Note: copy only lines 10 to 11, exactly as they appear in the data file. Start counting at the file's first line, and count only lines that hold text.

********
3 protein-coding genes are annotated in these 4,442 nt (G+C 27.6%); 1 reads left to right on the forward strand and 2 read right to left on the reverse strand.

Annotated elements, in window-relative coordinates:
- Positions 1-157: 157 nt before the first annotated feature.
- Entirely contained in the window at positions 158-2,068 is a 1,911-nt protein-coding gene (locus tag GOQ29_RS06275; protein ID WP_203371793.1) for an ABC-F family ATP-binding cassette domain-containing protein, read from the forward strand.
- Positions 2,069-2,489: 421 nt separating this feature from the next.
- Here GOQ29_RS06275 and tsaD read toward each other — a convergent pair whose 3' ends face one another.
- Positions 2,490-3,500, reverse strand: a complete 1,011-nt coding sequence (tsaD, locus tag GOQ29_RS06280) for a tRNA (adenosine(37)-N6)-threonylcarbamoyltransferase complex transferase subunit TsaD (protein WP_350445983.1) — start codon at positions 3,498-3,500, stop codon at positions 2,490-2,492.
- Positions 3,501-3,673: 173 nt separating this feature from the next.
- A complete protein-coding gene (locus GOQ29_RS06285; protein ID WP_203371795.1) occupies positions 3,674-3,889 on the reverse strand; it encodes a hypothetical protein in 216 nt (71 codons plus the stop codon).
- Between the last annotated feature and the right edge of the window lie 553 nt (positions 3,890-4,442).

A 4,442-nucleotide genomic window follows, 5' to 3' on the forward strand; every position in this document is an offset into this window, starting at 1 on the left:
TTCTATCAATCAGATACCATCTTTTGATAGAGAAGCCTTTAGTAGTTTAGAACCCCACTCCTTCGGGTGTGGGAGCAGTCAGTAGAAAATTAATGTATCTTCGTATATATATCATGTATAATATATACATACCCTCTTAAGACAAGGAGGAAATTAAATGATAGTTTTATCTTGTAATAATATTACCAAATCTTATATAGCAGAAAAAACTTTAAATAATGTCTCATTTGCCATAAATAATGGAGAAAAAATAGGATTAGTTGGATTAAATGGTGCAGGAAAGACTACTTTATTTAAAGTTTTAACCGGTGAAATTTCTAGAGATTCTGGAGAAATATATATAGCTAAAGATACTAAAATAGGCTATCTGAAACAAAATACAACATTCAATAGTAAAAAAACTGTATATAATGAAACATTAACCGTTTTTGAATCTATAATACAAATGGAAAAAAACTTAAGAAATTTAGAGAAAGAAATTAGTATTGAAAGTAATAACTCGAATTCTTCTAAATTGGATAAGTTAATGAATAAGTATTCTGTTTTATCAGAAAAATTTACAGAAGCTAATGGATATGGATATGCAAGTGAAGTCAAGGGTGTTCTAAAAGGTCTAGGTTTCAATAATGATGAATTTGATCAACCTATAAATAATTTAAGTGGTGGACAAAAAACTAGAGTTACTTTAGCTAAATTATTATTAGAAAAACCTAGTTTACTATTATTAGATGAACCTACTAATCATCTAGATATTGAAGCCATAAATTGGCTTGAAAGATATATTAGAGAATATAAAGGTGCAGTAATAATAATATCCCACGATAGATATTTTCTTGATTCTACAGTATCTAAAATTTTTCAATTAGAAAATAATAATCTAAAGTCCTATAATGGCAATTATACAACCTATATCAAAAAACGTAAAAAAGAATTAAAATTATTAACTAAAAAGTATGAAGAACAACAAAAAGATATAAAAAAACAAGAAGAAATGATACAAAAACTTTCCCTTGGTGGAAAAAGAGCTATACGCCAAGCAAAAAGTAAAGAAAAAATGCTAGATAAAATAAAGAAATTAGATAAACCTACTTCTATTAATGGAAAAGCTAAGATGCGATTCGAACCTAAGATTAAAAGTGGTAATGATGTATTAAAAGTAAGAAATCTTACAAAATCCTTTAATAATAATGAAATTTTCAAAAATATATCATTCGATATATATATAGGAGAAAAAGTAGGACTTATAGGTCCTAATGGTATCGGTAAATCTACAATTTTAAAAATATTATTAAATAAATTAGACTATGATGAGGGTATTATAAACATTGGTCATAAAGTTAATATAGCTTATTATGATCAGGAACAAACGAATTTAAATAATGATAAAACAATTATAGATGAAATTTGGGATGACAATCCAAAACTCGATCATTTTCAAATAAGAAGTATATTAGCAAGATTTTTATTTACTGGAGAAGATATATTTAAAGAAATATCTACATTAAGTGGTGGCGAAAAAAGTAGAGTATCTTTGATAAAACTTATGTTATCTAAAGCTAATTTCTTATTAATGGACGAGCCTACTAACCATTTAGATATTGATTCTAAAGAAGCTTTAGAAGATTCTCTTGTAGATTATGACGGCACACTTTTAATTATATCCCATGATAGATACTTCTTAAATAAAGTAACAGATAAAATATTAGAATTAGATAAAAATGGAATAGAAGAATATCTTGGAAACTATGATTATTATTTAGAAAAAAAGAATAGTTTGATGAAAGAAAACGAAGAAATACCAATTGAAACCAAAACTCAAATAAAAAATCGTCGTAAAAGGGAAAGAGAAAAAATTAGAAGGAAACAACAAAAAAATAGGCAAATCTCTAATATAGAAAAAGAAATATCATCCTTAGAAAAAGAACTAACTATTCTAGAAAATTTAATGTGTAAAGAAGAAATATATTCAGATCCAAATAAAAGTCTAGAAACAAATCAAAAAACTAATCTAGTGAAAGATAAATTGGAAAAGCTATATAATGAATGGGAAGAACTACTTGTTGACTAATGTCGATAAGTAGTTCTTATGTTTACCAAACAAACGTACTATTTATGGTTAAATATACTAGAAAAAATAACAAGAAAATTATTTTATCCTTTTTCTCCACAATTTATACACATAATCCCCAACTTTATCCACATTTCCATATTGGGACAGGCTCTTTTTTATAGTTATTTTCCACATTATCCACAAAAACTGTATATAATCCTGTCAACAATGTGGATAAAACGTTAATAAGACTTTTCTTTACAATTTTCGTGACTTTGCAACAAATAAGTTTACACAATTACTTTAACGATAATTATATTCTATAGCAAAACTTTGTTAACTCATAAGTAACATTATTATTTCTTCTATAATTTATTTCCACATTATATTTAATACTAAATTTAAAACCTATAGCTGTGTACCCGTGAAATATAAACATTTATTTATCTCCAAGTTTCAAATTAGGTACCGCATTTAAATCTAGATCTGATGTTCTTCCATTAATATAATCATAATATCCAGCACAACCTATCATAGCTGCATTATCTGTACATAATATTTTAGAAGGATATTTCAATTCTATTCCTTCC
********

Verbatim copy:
- Between the last annotated feature and the right edge of the window lie 553 nt (positions 3,890-4,442).

A 4,442-nucleotide genomic window follows, 5' to 3' on the forward strand; every position in this document is an offset into this window, starting at 1 on the left: